One would assume that since these basic needs are essential for the care and safety of their loved one, that they would be covered. This is not the case. Care and safety related services, sometimes referred to as “custodial” services, are considered non-medical/non-skilled care in the eyes of Medicare.
In the assisted living setting, room, board, and custodial services are paid privately by the resident. This means out-of-pocket expense for the resident or family members. Since the price tag on these services may be cost-prohibitive for some, there are a few different programs a person can use to help fund this care.
Veteran related assistance, long-term care insurance, and state-funded assistance may provide supplemental funds. These types of assistance all come with their own requirements and should be planned for in advance of actually needing them.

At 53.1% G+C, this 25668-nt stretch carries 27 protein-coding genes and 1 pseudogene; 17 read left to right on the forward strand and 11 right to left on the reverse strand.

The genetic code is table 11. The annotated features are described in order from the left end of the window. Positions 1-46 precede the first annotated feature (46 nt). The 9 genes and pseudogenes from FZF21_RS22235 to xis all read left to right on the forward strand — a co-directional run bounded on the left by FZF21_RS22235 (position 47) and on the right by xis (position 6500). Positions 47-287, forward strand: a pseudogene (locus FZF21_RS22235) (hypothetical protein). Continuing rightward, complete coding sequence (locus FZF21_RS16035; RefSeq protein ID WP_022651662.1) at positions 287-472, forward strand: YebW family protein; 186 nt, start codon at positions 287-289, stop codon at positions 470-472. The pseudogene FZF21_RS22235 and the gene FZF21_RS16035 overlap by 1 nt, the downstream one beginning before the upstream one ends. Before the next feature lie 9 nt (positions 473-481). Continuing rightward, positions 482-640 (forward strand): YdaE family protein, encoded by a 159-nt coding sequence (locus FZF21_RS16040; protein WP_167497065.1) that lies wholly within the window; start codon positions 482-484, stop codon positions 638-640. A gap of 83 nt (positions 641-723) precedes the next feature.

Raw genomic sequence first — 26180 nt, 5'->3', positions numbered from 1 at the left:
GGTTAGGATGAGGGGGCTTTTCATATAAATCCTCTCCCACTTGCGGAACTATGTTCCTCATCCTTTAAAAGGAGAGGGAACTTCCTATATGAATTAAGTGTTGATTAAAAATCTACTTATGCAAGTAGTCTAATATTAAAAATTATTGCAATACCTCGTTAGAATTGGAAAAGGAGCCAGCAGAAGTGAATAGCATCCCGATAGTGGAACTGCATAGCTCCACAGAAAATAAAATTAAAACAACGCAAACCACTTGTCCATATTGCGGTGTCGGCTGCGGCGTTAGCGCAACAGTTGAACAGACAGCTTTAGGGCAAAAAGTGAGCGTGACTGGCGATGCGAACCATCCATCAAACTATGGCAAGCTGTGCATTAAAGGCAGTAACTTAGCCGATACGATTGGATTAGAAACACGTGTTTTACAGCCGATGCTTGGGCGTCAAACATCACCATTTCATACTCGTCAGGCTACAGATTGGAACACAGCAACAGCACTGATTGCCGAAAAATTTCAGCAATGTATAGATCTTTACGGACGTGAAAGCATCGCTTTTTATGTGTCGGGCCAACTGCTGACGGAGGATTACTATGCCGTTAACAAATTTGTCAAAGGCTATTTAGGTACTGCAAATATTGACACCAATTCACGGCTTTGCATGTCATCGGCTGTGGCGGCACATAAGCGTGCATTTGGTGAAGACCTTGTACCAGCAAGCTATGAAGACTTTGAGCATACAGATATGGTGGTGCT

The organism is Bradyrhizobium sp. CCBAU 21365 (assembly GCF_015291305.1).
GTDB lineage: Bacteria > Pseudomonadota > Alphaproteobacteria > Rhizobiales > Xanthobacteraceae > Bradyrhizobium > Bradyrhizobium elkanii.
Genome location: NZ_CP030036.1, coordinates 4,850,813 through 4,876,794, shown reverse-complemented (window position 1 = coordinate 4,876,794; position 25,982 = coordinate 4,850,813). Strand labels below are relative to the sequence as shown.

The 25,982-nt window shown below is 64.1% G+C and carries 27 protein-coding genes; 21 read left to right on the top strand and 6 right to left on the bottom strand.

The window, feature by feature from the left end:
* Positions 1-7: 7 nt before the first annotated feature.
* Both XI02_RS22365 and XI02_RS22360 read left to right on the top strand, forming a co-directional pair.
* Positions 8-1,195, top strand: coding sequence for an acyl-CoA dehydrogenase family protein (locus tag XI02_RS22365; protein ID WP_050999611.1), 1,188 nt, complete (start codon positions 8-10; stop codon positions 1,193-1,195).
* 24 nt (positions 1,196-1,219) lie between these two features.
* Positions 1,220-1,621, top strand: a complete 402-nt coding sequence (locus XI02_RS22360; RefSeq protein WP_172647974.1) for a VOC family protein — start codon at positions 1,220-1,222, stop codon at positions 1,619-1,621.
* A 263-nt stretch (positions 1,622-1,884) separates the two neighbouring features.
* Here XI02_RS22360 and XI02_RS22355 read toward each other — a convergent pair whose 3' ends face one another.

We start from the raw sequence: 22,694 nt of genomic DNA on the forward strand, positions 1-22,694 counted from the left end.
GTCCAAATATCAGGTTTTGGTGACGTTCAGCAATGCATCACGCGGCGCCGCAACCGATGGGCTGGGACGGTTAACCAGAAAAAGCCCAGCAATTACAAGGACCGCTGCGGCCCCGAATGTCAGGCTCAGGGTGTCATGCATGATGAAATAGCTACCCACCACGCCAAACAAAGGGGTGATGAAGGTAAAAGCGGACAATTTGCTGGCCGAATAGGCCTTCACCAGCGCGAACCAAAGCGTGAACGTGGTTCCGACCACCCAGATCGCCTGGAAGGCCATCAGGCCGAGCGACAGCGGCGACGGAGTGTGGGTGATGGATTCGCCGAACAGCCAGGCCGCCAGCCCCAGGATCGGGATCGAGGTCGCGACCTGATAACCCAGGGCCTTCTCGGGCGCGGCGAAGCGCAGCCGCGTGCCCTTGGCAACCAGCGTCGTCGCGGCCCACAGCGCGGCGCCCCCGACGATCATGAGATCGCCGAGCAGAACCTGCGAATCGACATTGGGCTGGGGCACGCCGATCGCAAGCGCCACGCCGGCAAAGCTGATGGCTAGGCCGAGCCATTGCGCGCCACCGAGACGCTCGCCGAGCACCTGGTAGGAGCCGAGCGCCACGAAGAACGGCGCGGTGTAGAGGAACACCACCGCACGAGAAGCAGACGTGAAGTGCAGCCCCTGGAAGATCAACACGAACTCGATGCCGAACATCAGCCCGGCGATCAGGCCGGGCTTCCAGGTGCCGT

Now that you have become involved in assisting with your parent's care, you are trying to figure out how their health insurance works. Your parent has Medicare. In your mom's wallet you find her red, white, and blue card. You don't know how it works but you know it seems to cover her well.
Most of us who have used insurance are used to commercial health insurance through our employer. Medicare coverage has different parts. Part A covers inpatient care such as hospital stays, rehab facilities, and some home care services.
Part B covers outpatient care such as testing and physician office visits. Part D covers prescriptions. What about C? Part C is Medicare Advantage or Medicare Replacement plan. It provides the same services as Parts A, B, and D under an umbrella plan.